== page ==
Written by Nelson Cumming
Café Society is pretty much the same movie as Hail, Caesar!. Sure Café Society is more romanticized and pretty than Hail, Caesar! but both movies hit the same notes, they are both love letters to the Hollywood of the past and the directors from both movies decided to let their hair down and embrace themselves in the nostalgia of a place in time from a place they used to love (and maybe still love, I don’t know)
For Woody Allen, filmmaking, young love, and comedy are his passions. Yes, you can tell he loves to make movies because he is 80 years old and still writing and directing one film per year since Annie Hall in 1975. That is over half his lifetime. Café society shows us that the love of filmmaking is still there.
Very Warm and Very Pretty
Allen’s love for cinema is are in the shots and the scenery more than anything else. Throughout the movie, there is warm golden lighting with light jazz music and exquisite locations and set design but nothing is oversaturated or overdone. He used light, whimsical subtly to immerse you into the picture of the Hollywood lifestyle of the 30’s. Even the way he transitions through scenes adds a bit of light heartedness to the performance.
This lavish but inviting atmosphere is backed up by the chemistry between Kristan Stewart and Jessie Eisenberg as well as Steve Carrell. The three are in a complicated love triangle. Stewart falls for both of them but there are complications to both of them
Carrell is an agent to the stars (Like Bead Whitlock in Hail, Caesar!) who ends up hiring his nephew (played by Eisenberg) out of nepotism. Eisenberg falls in love with Stewart’s character the first time he meets her. The problem is Carrell is also in love with her but Eisenberg dosesn’t know that because Carrell’s character had been happily married for over twenty and struggles to find the courage to ask his wife for a divorce. You can see how complicated it gets. Despite the complexity of the love triangle it is easy to understand when you see it.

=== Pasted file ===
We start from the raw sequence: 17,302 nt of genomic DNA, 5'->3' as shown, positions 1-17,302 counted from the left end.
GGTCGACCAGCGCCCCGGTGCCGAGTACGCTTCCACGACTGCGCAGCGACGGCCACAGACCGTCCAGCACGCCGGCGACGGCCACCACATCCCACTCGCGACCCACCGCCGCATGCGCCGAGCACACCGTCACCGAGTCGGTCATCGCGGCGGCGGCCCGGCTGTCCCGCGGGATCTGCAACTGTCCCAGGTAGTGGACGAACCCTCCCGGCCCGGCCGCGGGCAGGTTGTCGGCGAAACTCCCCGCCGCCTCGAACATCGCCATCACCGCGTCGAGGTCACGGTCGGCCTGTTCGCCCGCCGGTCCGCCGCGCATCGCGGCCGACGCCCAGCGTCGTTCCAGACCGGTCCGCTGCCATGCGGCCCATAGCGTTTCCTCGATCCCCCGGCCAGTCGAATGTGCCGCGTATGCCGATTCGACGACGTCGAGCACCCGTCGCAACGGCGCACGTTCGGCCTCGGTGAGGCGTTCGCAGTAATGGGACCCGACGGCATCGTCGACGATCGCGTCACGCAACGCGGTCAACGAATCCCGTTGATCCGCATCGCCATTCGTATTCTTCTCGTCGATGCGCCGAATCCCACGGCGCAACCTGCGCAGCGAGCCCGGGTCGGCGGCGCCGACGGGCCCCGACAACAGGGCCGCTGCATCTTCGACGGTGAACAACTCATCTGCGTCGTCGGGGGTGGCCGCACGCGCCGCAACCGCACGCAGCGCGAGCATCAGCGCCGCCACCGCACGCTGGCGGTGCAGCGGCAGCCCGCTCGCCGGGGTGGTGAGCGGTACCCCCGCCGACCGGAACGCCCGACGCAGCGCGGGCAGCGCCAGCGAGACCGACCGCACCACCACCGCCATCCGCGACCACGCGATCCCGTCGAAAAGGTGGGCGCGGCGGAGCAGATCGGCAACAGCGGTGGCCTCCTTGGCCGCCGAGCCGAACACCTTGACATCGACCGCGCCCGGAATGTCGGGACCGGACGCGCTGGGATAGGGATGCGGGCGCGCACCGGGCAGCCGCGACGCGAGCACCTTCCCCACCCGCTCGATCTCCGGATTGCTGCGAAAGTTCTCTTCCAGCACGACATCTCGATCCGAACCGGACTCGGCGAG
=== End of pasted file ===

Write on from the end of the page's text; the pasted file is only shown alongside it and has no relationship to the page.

The one thing that is annoying about Café Society is the narration. At first, I liked it because I thought it added to the story. Then it’s done far too often and it starts to feel like a narrative crutch. Allen is the narrator and he is good at exploring beauty, style, decor, scriptwriting and wit. What he lacked was brevity this time. The narration just sprawls on and on and on and it did get boring.
Nevertheless, Café Society gave me an odd character experience at the end. The end shows sadness and beauty together where at the end I felt heavy but oddly relaxed. It was a strange but satisfying emotive feeling. There are not many morals to Café Society but it wants to appreciate the scenery and the story and the former was great and the latter was good. It’s not one of Allen’s finest works but one that works if you are a fan of his catalog ***1/4